Women's and Gender Studies

Mosiac of Knowledge

Fall 2014 Lecture Series

Becoming a Gender Smart Investigator

All lectures are free and open to the public.
Sponsored by Women's and Gender Studies, IDCE, and the Department of Political Science.


Thursday, October 23 | 11:45am-1:15pm
121 Sackler Science Building

The Syrian War in Year 3: Where are the Women? Where are the Men? Why does it Matter?
Cynthia Enloe, PhD

The Syrian civil war has been devastating. Has it now become a male-only affair? Yet Syrian feminists refuse to disappear - what are they doing? Digging into the gendered stages of any war makes us smarter about that war and about steps toward a potentially sustainable peace.


Thursday, October 30 | 11:45am-1:15pm
121 Sackler Science Building

How to Conduct Your Own Feminist Investigation of the Media
Cynthia Enloe, PhD

Media in all countries are becoming more diverse. But are they becoming less sexist? Less militarized? It takes feminist sleuthing skills to change the gendered politics of film, television, newspapers, radio and the Internet.


Thursday, November 6 | 11:45am-1:15pm
121 Sackler Science Building

Women in Action: Fostering Women’s Political Participation Worldwide
Tanya Henderson

The presence of women in government is important not only to secure the equal rights of women, but for the nature of governance itself. Why is women’s political participation essential to building and sustaining democracy? What obstacles do women face when striving to participate in political life? This talk will explore case studies of how women and countries are successfully fostering women's political participation.


Thursday, November 13 | 11:45am-1:15pm
121 Sackler Science Building

You’re Living in an Institutional Culture. How to Tell if You are Complicit in Its Patriarchy
Cynthia Enloe, PhD

Sexual assaults in militaries and on college campuses. Lack of enforcement of gender equity mandates in humanitarian interventions. Unspoken gender codes and everyday practice subvert efforts to create more creative, transparent and fair institutions.


About our Speakers

Cynthia Enloe is currently a Research Professor in the International Development, Community, and Environment Department (IDCE). Professor Enloe’s feminist teaching and research have focused on the interplay of women’s politics in the national and international arenas, with special attention to how women’s labor is made cheap in globalized factories (especially sneaker factories) and how women’s emotional and physical labor has been used to support many governments’ war-waging policies—and how diverse women have tried to resist both of those efforts. Racial, class, ethnic and national identities as well as pressures shaping ideas about femininities and masculinities are common threads throughout her studies.

Tanya Henderson Tanya Henderson is an international human rights and gender lawyer focused on advancing the rights of women and women's role in peace-building through U.S. policy, international multi-lateral agencies and civil society, and coalition building among global women political leaders. She recently founded a new international NGO, Mina’s List, to support women’s political parity in national governments around the world. Tanya was previously the Policy Director for Women's Action for New Direction, (WAND); the U.S. National Director for the Women’s International League for Peace and Freedom (WILPF); a legal consultant for the Ministry of Social Affairs in Lebanon on issues of gender-based violence and women’s political participation; and a researcher in conjunction with the Harvard Medical School in Ethiopia to draft policy related to gender inequality, poverty and mental health law.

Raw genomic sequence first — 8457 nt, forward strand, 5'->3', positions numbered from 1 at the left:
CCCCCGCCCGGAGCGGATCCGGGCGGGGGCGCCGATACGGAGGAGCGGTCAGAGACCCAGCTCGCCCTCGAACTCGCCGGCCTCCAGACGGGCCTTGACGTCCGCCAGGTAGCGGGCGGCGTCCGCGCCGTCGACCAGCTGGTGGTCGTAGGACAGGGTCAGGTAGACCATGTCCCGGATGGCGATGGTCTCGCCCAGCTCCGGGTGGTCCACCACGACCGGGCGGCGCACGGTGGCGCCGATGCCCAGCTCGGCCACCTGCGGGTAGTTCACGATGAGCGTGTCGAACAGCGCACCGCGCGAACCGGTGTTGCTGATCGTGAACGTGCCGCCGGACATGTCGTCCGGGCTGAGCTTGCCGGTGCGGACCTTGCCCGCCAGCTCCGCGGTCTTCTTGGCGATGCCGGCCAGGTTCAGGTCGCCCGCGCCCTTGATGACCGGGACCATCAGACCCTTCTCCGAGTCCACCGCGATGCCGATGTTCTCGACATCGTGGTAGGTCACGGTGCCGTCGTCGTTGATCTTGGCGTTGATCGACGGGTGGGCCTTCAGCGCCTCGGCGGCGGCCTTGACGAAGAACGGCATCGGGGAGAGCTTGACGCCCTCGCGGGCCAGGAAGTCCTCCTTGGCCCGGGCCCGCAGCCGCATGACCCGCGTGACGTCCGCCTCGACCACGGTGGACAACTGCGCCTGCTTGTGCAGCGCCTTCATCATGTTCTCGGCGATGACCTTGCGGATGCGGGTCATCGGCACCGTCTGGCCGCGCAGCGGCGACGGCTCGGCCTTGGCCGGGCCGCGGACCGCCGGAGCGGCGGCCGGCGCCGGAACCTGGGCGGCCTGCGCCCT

Co-sponsored events


Higgins School Fall 2014 Dialogue Symposium: Tell me a story

Thursday, October 2 | 7pm
Higgins Lounge at Dana Commons

Two Women Talking: RESTOR(Y)ING Culture, Gender, Sexuality and Tradition
In this live unscripted performance, storytellers Benaifer Bhadha and Monsoon Bissell weave their life narratives together — stories that take place between western and eastern worlds, touching on issues of personal identity, culture, gender, sexuality, violence, illness, and tradition. They invite others into the sacred space between listener and teller, moving away from shame and fragmentation to a place of strength and integration. Sponsored by the Higgins School of Humanities, the Department of Political Science, and the Women's and Gender Studies Program. Higgins School Calendar of Events

Frances L. Hiatt School of Psychology hosts an evening of humorous reflection on the social construction of gender

Monday, November 3 | 7:30pm
Tilton Hall
Crimes Against Nature

Crimes Against Nature is a one-man play that provides an eye-opening and hilarious look at the role of gender in men’s lives. Using autobiographical material, and a healthy dose of humor, Dr. Chris Kilmartin portrays the contradictions of traditional male gender roles, pointing out their consequences for individual men and society as a whole.

Dr. Chris Kilmartin is a Professor of Psychology at The University of Mary Washington in Fredericksburg, VA. He holds a Ph.D. in Counseling Psychology from Virginia Commonwealth University and is a licensed clinical psychologist. An internationally recognized expert on gender and violence prevention, Dr. Kilmartin has consulted with businesses, college students, athletic departments, the U. S. Department of Education and the U.S. military. Drawing on his background as a professional stand-up comedian, Dr. Kilmartin wrote Crimes Against Nature as an integration of his scholarly and performing interests. The show has toured to over 150 campuses and other venues nationwide, and has been hailed as a fabulous portrayal of masculinity in today’s society, as well as extremely funny. Sponsored by the Frances L. Hiatt School of Psychology and the Women’s and Gender Studies Program. Event poster